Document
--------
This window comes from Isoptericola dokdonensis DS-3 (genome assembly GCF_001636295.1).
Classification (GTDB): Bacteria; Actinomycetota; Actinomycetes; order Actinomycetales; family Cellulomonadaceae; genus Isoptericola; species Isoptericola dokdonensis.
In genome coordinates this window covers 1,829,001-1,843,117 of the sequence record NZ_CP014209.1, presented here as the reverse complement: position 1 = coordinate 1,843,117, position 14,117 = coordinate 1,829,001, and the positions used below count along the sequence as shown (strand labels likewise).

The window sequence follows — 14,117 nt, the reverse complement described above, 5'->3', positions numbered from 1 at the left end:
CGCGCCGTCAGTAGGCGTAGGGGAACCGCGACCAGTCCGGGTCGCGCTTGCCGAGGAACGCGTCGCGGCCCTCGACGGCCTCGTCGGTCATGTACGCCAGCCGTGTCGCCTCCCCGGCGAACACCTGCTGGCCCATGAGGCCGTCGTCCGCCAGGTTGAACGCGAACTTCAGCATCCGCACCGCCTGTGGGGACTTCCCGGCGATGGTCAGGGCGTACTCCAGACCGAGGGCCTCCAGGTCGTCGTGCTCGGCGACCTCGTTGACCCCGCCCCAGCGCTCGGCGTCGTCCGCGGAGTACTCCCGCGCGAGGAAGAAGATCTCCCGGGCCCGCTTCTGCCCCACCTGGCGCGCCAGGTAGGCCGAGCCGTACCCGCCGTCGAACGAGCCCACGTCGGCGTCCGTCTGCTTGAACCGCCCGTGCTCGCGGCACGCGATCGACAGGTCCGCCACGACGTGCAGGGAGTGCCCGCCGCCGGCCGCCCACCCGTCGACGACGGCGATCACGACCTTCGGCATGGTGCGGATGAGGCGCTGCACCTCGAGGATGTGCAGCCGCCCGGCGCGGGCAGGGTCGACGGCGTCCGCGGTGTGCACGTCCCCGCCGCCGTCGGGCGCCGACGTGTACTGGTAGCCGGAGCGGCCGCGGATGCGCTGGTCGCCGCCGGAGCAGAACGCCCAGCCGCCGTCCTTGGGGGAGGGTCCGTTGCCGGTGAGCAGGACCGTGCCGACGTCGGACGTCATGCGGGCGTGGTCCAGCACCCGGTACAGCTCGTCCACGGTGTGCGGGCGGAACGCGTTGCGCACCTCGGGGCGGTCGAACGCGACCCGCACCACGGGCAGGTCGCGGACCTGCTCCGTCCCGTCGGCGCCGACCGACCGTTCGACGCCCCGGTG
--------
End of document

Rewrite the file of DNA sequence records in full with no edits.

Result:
This window comes from Isoptericola dokdonensis DS-3 (genome assembly GCF_001636295.1).
Classification (GTDB): Bacteria; Actinomycetota; Actinomycetes; order Actinomycetales; family Cellulomonadaceae; genus Isoptericola; species Isoptericola dokdonensis.
In genome coordinates this window covers 1,829,001-1,843,117 of the sequence record NZ_CP014209.1, presented here as the reverse complement: position 1 = coordinate 1,843,117, position 14,117 = coordinate 1,829,001, and the positions used below count along the sequence as shown (strand labels likewise).

The window sequence follows — 14,117 nt, the reverse complement described above, 5'->3', positions numbered from 1 at the left end:
CGCGCCGTCAGTAGGCGTAGGGGAACCGCGACCAGTCCGGGTCGCGCTTGCCGAGGAACGCGTCGCGGCCCTCGACGGCCTCGTCGGTCATGTACGCCAGCCGTGTCGCCTCCCCGGCGAACACCTGCTGGCCCATGAGGCCGTCGTCCGCCAGGTTGAACGCGAACTTCAGCATCCGCACCGCCTGTGGGGACTTCCCGGCGATGGTCAGGGCGTACTCCAGACCGAGGGCCTCCAGGTCGTCGTGCTCGGCGACCTCGTTGACCCCGCCCCAGCGCTCGGCGTCGTCCGCGGAGTACTCCCGCGCGAGGAAGAAGATCTCCCGGGCCCGCTTCTGCCCCACCTGGCGCGCCAGGTAGGCCGAGCCGTACCCGCCGTCGAACGAGCCCACGTCGGCGTCCGTCTGCTTGAACCGCCCGTGCTCGCGGCACGCGATCGACAGGTCCGCCACGACGTGCAGGGAGTGCCCGCCGCCGGCCGCCCACCCGTCGACGACGGCGATCACGACCTTCGGCATGGTGCGGATGAGGCGCTGCACCTCGAGGATGTGCAGCCGCCCGGCGCGGGCAGGGTCGACGGCGTCCGCGGTGTGCACGTCCCCGCCGCCGTCGGGCGCCGACGTGTACTGGTAGCCGGAGCGGCCGCGGATGCGCTGGTCGCCGCCGGAGCAGAACGCCCAGCCGCCGTCCTTGGGGGAGGGTCCGTTGCCGGTGAGCAGGACCGTGCCGACGTCGGACGTCATGCGGGCGTGGTCCAGCACCCGGTACAGCTCGTCCACGGTGTGCGGGCGGAACGCGTTGCGCACCTCGGGGCGGTCGAACGCGACCCGCACCACGGGCAGGTCGCGGACCTGCTCCGTCCCGTCGGCGCCGACCGACCGTTCGACGCCCCGGTG